Main Street Art Project
At Centre Avenue and Main Street, discover the work of hundreds of Airdrie residents along a 300-foot mural on an empty lot. The Main Street Art Project combines the talents of more than 30 artists and 1,100 eager volunteers. Each panel of the mural contains a curving grey line which represents the pathways that connect Airdrie residents to each other. The Main Street Art Project is a temporary exhibit. It will remain at its current location until construction begins at the site. creativeairdrie.ca
McGillivray Park Sculpture
The developers of the Creekside Crossing shopping area installed a twisted stainless steel sculpture by metal artist Dan Hlus as part of the park space which is dedicated to fur trader Duncan McGillivray, who actually travelled just northwest of present-day Airdrie.
What was once just an old metal storage facility has since become art. The owners of the property, Miller Trucking, hired area artists Zach Abbott and Graham Masters to make the transformation. The colourful piece is becoming a popular backdrop for wedding photos and is worth exploring up close. See how the artists worked with corrugated metal to create ‘waves of art’ for all to enjoy. creativeairdrie.ca
Miller Street Art Gallery
Located at the entrance to Nose Creek Park on Main Street, this is one of the few free spaces for aerosol art in the province and gives artists the opportunity to share their talents. Artists come from far and wide year round so the artwork is always changing. creativeairdrie.ca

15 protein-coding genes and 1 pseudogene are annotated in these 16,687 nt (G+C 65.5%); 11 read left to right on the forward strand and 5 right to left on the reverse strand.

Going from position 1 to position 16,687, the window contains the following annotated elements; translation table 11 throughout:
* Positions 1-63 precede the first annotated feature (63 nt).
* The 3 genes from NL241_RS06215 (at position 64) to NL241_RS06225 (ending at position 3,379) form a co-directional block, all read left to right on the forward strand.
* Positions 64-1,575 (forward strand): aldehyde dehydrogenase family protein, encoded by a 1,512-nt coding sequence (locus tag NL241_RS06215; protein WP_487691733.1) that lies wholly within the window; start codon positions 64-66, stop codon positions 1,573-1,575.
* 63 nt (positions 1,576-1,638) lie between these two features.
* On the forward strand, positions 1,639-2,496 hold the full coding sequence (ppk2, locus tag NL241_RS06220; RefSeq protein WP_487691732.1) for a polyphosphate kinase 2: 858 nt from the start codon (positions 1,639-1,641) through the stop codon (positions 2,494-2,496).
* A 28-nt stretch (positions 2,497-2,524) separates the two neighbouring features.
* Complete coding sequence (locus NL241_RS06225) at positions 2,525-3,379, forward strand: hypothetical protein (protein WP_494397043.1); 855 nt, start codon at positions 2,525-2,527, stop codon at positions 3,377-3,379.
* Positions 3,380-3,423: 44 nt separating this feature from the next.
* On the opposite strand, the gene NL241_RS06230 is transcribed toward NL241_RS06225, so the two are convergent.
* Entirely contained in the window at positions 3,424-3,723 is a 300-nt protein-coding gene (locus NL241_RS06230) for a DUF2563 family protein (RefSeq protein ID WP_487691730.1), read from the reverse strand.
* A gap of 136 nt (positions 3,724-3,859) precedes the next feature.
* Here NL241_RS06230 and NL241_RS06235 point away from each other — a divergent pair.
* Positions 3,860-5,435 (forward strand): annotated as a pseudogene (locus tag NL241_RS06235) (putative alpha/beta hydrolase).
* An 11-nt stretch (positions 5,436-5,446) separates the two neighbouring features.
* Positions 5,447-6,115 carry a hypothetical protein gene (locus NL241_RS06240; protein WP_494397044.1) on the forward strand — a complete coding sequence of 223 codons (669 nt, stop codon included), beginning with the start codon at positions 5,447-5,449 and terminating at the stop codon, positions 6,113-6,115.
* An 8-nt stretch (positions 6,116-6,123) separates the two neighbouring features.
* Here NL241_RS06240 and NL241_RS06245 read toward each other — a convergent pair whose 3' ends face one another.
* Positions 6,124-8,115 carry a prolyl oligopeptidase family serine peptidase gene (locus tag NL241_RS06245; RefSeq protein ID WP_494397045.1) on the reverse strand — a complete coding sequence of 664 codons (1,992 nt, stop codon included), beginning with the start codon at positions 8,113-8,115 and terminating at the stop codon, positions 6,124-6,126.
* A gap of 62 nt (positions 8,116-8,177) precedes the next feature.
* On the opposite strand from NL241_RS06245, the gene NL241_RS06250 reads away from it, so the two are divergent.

Ravenswood AIRdirondack Art Project
From June through September discover a dozen original works of art on Adirondack chairs displayed around the city. These one-of-a-kind masterpieces are auctioned off Sept. 29 at a gala fundraiser for Creative Airdrie. Learn more at creativeairdrie.ca
Beside a traffic circle off Ravenswood View, discover a 30-foot metal art structure dedicated to its namesake feathered friend. The flock of the large black birds in flight frames one side of a sitting area and gathering place. The installation’s Moiré effect (two sets of repetitive lines, or dots, in this case) causes unique, shifting patterns depending on the angle of view, and thanks to artificial lights, can be enjoyed no matter the season or time of day.
Two of Airdrie’s northwest neighbourhoods boast sculptures for all to enjoy. Both are by Cochrane bronze sculptors Don and Shirley Begg. The Reunion statue honours the Bowen family, which originally farmed the land. The image of the little girl and the picnic basket reflects the Bowens’ family values, and recalls the fact that they were often seen enjoying picnics together in the early 1900s.
The Sagewood statue’s theme was chosen because of Airdrie residents’ love of soccer and the neighbourhood’s close proximity to the Monklands soccer fields. The statue of a young soccer player is based on a local boy named Gordie, and the Airdrie Soccer Association logo is immortalized on the statue.
Genesis Place – Out of the Blue
In the windows of Genesis Place, near the indoor soccer fields, discover the stained glass work Out of the Blue by Heinz and Patricia Demes. Whimsical in design, it features the contemporary treatment of images on vibrant, colourful modern glass, created with classic techniques and modern construction.
While at Genesis Place, check out the metal tiles created in Phase One by Airdrie school children to create a lasting legacy. Be sure to stand back; the tiles represent a panoramic view of the landscape of Airdrie.